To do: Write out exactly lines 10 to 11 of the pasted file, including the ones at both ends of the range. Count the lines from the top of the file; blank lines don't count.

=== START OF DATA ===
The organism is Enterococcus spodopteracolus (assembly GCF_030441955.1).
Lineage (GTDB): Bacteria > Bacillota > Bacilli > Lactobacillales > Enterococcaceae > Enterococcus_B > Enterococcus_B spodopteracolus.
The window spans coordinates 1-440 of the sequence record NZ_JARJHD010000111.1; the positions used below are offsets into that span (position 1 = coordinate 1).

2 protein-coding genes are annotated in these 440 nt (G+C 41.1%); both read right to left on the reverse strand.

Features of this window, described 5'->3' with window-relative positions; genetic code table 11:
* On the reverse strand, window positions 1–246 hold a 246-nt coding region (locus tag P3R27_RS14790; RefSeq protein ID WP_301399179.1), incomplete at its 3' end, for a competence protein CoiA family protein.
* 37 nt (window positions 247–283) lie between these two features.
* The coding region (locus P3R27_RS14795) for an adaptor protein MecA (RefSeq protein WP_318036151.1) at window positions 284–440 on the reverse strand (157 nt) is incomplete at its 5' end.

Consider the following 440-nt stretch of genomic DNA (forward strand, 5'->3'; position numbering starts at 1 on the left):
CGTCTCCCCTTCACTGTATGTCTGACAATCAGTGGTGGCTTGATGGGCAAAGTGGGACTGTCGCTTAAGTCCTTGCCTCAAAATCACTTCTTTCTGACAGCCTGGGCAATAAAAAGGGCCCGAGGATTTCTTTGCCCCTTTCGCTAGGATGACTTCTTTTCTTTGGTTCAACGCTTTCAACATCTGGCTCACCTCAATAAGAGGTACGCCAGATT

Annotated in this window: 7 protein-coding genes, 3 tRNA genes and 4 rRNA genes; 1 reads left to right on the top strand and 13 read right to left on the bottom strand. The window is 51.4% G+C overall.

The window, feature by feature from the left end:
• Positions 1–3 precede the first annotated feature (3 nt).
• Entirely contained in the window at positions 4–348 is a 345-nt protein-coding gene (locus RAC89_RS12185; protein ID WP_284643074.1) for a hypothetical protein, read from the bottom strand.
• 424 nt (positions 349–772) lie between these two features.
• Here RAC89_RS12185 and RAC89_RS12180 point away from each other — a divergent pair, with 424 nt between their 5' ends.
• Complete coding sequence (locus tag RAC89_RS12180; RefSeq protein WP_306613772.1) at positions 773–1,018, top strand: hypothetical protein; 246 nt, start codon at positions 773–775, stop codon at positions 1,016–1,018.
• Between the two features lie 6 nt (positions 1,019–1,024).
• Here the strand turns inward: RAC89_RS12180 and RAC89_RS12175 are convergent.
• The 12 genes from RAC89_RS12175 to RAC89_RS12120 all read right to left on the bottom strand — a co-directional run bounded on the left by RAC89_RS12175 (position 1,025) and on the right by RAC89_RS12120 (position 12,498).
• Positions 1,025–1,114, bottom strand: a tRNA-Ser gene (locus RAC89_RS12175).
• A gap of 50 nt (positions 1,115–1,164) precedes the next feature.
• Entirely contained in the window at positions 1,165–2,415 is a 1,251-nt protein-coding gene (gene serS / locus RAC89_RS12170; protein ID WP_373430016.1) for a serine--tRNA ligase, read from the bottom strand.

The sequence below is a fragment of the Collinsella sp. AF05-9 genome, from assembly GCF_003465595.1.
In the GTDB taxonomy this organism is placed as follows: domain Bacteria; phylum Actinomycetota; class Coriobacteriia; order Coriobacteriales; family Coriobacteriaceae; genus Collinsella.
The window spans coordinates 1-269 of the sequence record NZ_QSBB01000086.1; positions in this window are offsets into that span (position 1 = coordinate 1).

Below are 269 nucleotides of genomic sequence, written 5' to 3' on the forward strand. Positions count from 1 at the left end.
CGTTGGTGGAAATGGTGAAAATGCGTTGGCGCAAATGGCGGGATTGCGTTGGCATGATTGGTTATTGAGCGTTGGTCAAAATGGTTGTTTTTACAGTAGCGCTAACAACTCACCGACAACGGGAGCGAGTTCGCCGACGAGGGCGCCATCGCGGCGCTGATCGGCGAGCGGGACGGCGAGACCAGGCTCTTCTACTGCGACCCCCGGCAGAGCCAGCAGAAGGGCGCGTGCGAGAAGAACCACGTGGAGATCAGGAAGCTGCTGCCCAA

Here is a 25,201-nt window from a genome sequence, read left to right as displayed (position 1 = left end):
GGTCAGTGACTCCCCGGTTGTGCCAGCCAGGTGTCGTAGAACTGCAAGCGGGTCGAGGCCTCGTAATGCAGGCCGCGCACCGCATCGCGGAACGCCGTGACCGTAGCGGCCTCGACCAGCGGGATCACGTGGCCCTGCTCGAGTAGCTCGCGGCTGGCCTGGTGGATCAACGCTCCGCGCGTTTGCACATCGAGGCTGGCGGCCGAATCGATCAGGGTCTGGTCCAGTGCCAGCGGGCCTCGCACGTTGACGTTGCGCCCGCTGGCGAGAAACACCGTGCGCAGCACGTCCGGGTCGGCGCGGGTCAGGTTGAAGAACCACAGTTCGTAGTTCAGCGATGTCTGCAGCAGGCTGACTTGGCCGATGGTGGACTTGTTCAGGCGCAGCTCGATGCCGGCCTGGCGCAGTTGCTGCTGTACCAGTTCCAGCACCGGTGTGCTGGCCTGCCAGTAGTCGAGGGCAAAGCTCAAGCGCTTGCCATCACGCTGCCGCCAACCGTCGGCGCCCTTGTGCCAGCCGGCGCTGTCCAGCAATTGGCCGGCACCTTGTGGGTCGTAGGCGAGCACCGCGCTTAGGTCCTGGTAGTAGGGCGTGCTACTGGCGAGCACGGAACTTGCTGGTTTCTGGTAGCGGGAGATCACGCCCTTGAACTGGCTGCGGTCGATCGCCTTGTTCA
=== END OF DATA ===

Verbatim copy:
CGTCTCCCCTTCACTGTATGTCTGACAATCAGTGGTGGCTTGATGGGCAAAGTGGGACTGTCGCTTAAGTCCTTGCCTCAAAATCACTTCTTTCTGACAGCCTGGGCAATAAAAAGGGCCCGAGGATTTCTTTGCCCCTTTCGCTAGGATGACTTCTTTTCTTTGGTTCAACGCTTTCAACATCTGGCTCACCTCAATAAGAGGTACGCCAGATT

Annotated in this window: 7 protein-coding genes, 3 tRNA genes and 4 rRNA genes; 1 reads left to right on the top strand and 13 read right to left on the bottom strand. The window is 51.4% G+C overall.